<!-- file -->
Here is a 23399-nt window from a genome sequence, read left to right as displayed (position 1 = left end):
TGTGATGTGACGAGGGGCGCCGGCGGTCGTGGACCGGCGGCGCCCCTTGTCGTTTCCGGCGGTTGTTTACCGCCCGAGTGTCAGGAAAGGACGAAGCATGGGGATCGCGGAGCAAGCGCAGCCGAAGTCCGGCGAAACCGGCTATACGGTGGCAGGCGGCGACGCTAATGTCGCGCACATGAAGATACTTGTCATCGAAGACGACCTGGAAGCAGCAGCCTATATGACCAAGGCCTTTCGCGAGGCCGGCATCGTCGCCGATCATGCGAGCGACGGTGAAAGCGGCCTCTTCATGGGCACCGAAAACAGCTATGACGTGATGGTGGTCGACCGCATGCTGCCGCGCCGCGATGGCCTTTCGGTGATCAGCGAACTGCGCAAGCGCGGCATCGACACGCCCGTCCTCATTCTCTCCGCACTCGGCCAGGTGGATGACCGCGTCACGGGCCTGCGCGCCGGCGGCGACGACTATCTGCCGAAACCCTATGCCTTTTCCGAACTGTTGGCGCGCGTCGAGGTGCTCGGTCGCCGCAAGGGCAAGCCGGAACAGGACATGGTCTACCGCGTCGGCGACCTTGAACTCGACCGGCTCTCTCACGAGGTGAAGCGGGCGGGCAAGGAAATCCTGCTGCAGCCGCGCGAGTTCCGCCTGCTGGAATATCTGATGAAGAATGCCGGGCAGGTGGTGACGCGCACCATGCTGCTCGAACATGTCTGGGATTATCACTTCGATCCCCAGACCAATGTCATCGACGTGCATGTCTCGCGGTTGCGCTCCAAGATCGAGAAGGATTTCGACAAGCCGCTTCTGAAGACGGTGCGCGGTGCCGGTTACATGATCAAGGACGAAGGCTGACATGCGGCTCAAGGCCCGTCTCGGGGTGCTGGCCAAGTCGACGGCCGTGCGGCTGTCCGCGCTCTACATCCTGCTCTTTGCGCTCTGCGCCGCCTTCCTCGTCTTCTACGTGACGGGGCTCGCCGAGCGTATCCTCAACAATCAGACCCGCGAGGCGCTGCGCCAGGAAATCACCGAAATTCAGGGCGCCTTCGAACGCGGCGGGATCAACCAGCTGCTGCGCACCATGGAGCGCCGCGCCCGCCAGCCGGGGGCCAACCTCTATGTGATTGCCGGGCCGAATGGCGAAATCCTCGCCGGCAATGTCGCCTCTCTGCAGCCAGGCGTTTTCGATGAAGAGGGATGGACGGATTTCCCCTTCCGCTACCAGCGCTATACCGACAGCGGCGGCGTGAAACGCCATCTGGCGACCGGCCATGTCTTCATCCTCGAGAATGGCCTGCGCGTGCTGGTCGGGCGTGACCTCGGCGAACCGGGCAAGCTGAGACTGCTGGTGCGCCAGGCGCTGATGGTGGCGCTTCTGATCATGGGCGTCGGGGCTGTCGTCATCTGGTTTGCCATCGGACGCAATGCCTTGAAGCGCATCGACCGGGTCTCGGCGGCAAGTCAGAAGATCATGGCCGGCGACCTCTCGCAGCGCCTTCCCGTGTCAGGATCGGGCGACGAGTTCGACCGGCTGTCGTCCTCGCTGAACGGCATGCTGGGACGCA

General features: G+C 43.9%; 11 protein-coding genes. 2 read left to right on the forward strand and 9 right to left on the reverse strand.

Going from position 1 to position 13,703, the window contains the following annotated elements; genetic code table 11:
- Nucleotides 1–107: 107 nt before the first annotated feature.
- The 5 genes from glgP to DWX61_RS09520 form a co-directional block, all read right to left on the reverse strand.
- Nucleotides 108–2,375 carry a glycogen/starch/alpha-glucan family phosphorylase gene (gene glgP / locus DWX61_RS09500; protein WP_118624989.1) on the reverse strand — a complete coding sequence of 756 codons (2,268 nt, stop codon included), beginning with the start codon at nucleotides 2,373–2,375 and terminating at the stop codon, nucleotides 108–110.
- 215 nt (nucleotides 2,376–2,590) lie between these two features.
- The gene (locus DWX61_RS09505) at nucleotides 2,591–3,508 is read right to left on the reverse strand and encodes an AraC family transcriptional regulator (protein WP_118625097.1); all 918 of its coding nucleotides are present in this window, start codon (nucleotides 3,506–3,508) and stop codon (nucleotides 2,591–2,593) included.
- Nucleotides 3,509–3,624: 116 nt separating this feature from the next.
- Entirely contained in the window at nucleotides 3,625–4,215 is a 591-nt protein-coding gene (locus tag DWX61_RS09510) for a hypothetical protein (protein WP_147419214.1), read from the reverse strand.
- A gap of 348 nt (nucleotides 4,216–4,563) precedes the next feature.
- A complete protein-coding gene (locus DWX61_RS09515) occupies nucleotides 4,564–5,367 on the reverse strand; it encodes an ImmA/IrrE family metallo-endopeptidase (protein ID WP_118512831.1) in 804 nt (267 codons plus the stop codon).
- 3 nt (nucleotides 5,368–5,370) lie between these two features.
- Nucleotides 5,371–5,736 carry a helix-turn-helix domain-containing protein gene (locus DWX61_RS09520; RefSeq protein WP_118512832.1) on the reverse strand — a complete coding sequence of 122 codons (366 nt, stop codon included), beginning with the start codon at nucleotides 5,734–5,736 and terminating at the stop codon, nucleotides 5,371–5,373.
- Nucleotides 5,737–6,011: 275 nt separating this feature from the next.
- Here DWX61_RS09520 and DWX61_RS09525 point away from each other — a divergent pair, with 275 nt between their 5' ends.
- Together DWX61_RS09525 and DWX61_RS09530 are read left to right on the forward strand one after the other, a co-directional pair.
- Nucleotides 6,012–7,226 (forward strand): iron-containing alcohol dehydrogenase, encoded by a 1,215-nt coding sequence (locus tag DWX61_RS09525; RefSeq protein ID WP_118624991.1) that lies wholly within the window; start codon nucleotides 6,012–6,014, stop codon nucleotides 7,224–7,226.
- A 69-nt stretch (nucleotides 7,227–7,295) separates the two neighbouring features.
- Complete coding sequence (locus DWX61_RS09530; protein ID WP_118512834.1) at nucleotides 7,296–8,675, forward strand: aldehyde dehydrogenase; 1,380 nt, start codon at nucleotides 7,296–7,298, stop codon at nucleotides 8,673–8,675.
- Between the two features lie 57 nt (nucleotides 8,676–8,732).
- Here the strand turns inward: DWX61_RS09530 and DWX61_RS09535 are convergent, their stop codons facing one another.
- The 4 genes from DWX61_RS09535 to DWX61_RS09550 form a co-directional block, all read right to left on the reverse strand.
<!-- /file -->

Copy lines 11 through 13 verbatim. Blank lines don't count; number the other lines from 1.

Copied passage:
- Entirely contained in the window at nucleotides 3,625–4,215 is a 591-nt protein-coding gene (locus tag DWX61_RS09510) for a hypothetical protein (protein WP_147419214.1), read from the reverse strand.
- A gap of 348 nt (nucleotides 4,216–4,563) precedes the next feature.
- A complete protein-coding gene (locus DWX61_RS09515) occupies nucleotides 4,564–5,367 on the reverse strand; it encodes an ImmA/IrrE family metallo-endopeptidase (protein ID WP_118512831.1) in 804 nt (267 codons plus the stop codon).